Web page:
Intelligence Squared Debates

Airs Sunday, June 28, at 6 p.m.A recent Gallup poll found that Americans are still largely supportive of the death penalty, with 6 in 10 in favor as punishment for murder. At the heart of the debate are many complicated questions. Within a flawed criminal justice system, is it possible to know every person’s guilt with a sufficient degree of certainty? Does the fear of death reduce crime? Are some crimes so heinous in nature that punishment by death is the only appropriate measure, or is capital punishment always immoral?

Airs Sunday, May 3, at 6 p.m. Recent cancelations of conservative speakers, rescinded honorary degrees, and scrutiny of certain campus groups have heightened perceptions that there is pervasive liberal intolerance on campuses. Are liberals shutting down speech and debate on campus? Or is this theory a myth, based on the preponderance of liberals at universities rather than intentionally discriminatory actions? The debaters are Greg Lukianoff, Angus Johnston, Kirsten Powers, and Jeremy Mayer.

Airs Sunday, January 4 at 6 p.m. Some say that indiscriminate collection of U.S. phone records is a gross invasion of privacy.  Others say that it is necessary to keep us safe.  But what does the U.S Constitution say?  Is collection of phone records a “search” or “seizure?"  If so, is it “unreasonable?"  Does it require a particularized warrant and probable cause?  These are among the most consequential — and controversial — constitutional questions of our time.  Arguing for the motion are Alex Abdo, Staff Attorney for the ACLU's Speech, Privacy and Technology Project; and Elizabeth Wydra, Chief Counsel for the Constitutional Accountability Center. Arguing against the motion are: Stewart Baker, Former Assistant Secretary for Homeland Security & Former General Counsel for the NSA; and John Yoo, a Professor of Law at UC Berkeley & Former Justice Department Lawyer.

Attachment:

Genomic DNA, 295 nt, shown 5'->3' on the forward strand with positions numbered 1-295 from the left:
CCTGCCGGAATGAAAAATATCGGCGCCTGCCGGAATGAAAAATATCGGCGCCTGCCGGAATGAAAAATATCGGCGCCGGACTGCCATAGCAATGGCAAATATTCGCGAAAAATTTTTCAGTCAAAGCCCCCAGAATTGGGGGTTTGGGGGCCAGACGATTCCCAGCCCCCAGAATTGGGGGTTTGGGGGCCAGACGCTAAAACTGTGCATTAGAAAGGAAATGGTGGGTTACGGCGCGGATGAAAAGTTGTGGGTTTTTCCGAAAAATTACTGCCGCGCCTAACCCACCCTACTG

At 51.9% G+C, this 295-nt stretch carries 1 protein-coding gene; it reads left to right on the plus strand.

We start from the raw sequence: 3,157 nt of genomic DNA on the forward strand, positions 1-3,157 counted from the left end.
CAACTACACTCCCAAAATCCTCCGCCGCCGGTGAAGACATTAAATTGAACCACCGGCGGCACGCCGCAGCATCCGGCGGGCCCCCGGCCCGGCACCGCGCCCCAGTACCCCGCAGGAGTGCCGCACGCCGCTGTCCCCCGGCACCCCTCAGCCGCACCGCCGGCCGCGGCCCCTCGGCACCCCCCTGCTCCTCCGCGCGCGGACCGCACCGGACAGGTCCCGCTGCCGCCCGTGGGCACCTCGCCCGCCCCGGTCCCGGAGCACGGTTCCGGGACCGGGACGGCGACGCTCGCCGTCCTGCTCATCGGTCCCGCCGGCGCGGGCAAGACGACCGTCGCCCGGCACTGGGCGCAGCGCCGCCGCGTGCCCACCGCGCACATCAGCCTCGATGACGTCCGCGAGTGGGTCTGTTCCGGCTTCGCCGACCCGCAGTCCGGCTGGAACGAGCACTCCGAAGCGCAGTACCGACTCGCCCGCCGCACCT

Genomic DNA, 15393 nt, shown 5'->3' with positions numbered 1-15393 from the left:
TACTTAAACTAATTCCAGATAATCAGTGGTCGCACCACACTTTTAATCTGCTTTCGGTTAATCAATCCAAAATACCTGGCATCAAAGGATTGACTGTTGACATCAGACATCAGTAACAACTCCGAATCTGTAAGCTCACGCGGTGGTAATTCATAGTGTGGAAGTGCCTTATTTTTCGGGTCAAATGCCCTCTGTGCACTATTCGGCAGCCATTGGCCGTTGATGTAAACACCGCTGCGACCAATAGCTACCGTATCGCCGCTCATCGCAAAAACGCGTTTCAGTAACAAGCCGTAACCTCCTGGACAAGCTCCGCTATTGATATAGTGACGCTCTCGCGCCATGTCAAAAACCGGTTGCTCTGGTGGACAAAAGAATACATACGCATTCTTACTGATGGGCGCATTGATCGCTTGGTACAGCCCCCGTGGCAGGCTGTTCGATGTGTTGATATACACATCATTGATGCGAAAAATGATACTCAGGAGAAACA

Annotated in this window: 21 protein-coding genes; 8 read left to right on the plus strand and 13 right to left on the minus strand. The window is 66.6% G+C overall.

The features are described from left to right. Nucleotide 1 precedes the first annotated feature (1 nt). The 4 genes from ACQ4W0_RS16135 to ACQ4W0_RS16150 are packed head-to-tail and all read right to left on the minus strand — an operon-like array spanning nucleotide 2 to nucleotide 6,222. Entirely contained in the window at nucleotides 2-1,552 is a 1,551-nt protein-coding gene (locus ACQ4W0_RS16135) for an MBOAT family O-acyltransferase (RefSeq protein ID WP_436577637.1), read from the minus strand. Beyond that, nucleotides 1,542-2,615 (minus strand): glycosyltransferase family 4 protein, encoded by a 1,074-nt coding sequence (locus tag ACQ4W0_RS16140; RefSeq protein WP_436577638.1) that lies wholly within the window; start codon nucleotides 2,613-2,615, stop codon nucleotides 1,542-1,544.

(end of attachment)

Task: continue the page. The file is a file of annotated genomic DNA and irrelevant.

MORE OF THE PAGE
Airs Sunday, August 24 at 6 p.m. For democracy to work, some say, citizens (and corporations, and unions, and media outlets, and other voluntary organizations) must be allowed to spend as much money as they wish to express their views on the issues, candidates, and elections of the day. But others take the view that if everyone can spend as much money as they like to express their political views, then some voices will be amplified while others will be all but drowned out.

Airs Sunday, June 1 at 6 p.m. With the drone strike on accused terrorist and New Mexico-born Anwar al-Awlaki in Yemen, President Obama has tested the limits of the executive branch’s powers. Does the president have constitutional authority under the due process clause to kill U.S. citizens abroad, or is it a violation of this clause to unilaterally decide to target and kill Americans?